1076 - The FIRST DOGMA: the INFALLIBILITY of the Church.

1075 - The POPE’S CLAIMS. A document stating in twenty-five affirmations, the position of Pope Gregory VII concerning his conception of the Papal Office. Here are a few statements:
1 - the Roman Church was founded by God.
2 - The Roman Pontiff alone deserves the title «universal».
3 - He alone may use the imperial insignia.
4 - He can depose Emperors.
5 - He is the only man whose feet princes must kiss.
6 - A sentence passed by him cannot be reversed by any one except himself.
7 - He may be judged by no one.
8 - To him should be referred the important cases of every church.
9 - The Roman Church has never erred, not will it err to all eternity.
10 - He who is not at peace with the Roman Church shall not be considered a Catholic.
11 - The Roman Pontiff may absolve subjects from their allegiance to wicked men.

1074 - The ecclesiastical precept of clerical celibacy, under Gregory VII.
(Defense for the Clergy to get married.)

1073 - 1085 - Pope Gregory VII. He appointed some men to be his resident representatives in particular regions and countries, thus ensuring closer supervision from Rome and the enforcement of the Papal edicts. He also enjoyed to be called the Vicar of St. Peter.

1059 - New legislation under Nicholas II to determine that the Pope was to be appointed by the cardinals only.

1059 - The doctrine of TRANSUBSTANTIATION was resumed again for study. It became a dogma in 1215 only.

1048 - 1054 - The creation of Cardinals by Leo IX. He took them from any part of the Catholic Church, regardless of their country. He wanted to have the Pope elected by Clergy and the People.

1048 - 1054 - Difficulties between Leo IX and the Patriarch of Constantinople led to another stage in the separation of the Eastern and Western wings of the Catholic Church.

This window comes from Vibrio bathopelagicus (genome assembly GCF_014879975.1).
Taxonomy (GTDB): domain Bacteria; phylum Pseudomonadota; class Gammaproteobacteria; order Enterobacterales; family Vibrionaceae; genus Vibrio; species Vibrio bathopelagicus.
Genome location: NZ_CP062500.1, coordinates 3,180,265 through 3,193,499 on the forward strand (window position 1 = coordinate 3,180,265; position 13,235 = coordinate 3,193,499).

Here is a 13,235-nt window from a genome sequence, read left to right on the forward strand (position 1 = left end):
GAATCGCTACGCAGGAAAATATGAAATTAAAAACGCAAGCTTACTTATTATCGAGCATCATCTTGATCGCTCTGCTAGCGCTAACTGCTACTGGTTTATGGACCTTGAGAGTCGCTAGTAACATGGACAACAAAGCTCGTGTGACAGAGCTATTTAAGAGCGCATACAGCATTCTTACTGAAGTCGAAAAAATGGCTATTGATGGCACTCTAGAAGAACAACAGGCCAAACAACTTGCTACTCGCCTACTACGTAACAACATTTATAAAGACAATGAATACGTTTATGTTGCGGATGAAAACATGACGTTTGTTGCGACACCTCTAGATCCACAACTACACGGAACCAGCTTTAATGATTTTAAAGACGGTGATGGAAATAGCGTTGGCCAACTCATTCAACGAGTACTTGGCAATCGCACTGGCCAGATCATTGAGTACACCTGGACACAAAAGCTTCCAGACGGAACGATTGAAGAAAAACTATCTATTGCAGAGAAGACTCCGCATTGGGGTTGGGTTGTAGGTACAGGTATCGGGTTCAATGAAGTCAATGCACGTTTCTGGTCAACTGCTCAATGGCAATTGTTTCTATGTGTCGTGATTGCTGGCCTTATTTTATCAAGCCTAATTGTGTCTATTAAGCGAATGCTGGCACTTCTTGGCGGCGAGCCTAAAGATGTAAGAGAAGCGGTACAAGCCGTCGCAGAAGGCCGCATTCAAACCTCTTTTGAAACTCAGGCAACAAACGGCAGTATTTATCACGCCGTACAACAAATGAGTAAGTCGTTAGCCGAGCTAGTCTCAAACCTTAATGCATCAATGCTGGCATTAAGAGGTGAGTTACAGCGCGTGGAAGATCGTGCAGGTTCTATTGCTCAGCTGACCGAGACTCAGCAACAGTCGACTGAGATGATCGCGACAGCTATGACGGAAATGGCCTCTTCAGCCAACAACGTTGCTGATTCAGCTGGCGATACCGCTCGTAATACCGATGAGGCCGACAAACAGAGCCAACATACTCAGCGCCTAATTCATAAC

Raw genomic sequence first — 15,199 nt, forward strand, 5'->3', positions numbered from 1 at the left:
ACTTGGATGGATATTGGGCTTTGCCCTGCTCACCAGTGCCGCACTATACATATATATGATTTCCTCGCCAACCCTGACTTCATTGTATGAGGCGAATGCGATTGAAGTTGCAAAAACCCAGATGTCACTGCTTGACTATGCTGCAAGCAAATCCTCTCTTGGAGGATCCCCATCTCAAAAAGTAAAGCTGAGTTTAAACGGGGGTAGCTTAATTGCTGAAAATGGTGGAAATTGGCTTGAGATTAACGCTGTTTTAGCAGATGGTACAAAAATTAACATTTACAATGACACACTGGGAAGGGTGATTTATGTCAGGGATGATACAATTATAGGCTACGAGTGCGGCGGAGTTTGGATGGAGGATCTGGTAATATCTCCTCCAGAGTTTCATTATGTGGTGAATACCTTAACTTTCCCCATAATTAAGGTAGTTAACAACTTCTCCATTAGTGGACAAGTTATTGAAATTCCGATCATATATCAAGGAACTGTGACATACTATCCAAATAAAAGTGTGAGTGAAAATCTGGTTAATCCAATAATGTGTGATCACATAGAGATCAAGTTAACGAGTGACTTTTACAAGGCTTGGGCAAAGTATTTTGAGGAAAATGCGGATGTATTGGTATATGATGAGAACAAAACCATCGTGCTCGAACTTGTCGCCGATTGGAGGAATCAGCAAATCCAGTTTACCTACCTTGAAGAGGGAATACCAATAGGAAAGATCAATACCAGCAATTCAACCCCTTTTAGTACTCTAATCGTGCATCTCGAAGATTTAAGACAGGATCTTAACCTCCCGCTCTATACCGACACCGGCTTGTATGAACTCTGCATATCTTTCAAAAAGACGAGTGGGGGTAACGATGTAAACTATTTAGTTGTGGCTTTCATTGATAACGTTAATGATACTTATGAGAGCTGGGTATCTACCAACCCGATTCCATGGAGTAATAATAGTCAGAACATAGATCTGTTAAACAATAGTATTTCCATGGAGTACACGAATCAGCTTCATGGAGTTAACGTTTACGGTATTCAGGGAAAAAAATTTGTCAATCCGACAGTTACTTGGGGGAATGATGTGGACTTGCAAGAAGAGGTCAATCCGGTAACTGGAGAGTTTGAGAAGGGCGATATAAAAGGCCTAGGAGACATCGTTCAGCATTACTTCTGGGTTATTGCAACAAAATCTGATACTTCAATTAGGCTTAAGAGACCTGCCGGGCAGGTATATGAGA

1000 - Pilgrimage to Holy Lands.

993 - Canonization of saints after their death (under John XV).

988 - Celebration of All Souls’ Day and devotion to the souls in purgatory under Odilo, an Abbot of Cluny.

978 - The official doctrine of purgatory.

965 - Baptism of the bells (under John XIV).

963 - Struggle for the Papacy between the Romans and some Western Emperors. It gave ground to many rivals for the Papacy.

962 - SECOND RESTORATION of the Western Empire (also called the Holy Roman Empire of the German Nation). It was constituted by the Imperial Coronation of OTTO I by Pope John XII.

910 - The monastery of Cluny was the first one to be attached to the Papacy.

890 - The worship of St. Joseph.

869 - 870 - EIGHTH ECUMENICAL Council summoned by Emperor Basilius Maredo to be held in Constantinople. It affirmed the primacy of the Pope against the Patriarch of Constantinople, Photius.

850 - The use of holy water.

835 - The feast of ALL Saints’ Day (under Gregory IV).

831 - Peculiar view of Radbert, a monk, concerning Eucharist: the doctrine of TRANSUBSTANTIATION. He held that, while the bread and the wine remain unaltered to the senses, the substance of the body and blood of Christ is present in them by a miracle. Such a doctrine was opposed by some scholars, such as Maur, Gottschalk and Ratramnus.